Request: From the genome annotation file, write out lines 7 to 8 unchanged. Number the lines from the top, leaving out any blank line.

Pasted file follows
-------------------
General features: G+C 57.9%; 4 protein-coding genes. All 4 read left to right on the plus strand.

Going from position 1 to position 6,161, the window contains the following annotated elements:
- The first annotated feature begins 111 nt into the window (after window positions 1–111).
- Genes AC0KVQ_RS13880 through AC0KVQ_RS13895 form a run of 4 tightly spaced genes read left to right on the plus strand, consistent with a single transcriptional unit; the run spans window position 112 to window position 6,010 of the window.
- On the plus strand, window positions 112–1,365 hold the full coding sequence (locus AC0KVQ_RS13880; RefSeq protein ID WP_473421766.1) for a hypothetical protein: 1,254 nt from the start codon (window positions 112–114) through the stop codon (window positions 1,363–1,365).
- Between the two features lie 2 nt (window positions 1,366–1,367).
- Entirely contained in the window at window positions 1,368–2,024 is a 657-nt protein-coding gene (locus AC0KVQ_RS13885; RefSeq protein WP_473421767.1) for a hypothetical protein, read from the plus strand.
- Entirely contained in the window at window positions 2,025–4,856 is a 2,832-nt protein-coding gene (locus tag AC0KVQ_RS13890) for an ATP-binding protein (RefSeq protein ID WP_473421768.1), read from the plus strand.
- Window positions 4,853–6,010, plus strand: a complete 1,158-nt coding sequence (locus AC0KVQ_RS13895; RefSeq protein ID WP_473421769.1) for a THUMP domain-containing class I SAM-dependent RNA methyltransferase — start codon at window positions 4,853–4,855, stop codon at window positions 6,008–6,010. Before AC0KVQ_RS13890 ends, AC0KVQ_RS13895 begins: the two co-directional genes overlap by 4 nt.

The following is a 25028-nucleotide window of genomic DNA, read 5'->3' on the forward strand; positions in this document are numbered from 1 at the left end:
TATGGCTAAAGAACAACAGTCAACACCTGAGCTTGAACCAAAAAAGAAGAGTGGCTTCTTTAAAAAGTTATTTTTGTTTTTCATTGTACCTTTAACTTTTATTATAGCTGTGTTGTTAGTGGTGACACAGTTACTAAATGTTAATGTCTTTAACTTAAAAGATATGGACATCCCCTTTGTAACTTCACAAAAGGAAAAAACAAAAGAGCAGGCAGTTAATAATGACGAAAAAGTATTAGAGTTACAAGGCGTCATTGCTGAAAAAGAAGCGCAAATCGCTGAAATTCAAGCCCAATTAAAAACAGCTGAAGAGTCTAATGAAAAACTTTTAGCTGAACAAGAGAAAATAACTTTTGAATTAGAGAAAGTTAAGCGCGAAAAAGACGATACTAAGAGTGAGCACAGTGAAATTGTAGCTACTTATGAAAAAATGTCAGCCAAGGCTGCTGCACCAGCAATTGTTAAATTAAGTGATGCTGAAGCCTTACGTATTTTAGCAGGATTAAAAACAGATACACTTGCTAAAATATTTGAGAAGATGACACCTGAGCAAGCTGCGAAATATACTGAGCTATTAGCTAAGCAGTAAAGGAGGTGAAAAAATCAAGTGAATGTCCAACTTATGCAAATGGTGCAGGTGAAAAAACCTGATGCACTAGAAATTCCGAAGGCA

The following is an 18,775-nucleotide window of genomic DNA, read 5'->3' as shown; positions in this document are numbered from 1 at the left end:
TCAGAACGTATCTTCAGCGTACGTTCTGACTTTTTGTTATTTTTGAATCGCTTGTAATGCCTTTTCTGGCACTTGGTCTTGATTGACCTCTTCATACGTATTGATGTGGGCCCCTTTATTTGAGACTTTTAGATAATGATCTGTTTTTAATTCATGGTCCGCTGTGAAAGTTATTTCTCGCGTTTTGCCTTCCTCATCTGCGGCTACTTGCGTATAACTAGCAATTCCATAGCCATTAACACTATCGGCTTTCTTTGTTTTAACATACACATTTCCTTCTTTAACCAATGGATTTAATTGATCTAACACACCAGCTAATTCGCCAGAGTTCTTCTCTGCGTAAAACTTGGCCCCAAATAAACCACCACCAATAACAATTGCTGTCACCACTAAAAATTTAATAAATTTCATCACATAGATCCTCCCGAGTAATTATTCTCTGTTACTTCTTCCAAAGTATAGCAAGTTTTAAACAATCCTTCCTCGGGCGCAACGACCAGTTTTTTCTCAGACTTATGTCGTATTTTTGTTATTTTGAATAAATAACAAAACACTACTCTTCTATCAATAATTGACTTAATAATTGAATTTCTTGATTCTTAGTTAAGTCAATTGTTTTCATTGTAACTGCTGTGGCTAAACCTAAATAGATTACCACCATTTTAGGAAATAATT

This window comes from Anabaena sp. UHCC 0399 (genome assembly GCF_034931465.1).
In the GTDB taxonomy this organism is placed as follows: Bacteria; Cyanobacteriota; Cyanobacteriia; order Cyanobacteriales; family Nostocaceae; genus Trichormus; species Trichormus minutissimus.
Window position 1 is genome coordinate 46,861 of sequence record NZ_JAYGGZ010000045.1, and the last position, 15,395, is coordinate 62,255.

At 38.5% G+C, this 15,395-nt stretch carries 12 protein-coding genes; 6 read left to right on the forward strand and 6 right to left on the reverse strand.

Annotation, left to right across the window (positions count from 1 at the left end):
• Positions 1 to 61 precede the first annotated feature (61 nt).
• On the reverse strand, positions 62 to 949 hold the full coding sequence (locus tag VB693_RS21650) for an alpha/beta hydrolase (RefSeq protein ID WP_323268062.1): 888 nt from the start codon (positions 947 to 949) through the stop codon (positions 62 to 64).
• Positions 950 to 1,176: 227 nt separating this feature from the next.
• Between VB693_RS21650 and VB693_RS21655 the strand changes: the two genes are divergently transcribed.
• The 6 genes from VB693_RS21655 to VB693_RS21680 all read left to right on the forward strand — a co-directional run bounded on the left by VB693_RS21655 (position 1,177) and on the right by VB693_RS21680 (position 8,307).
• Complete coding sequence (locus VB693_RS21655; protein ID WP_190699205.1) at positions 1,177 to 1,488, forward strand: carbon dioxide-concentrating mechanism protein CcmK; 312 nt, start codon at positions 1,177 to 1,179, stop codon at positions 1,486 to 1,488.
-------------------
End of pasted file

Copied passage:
- Entirely contained in the window at window positions 1,368–2,024 is a 657-nt protein-coding gene (locus AC0KVQ_RS13885; RefSeq protein WP_473421767.1) for a hypothetical protein, read from the plus strand.
- Entirely contained in the window at window positions 2,025–4,856 is a 2,832-nt protein-coding gene (locus tag AC0KVQ_RS13890) for an ATP-binding protein (RefSeq protein ID WP_473421768.1), read from the plus strand.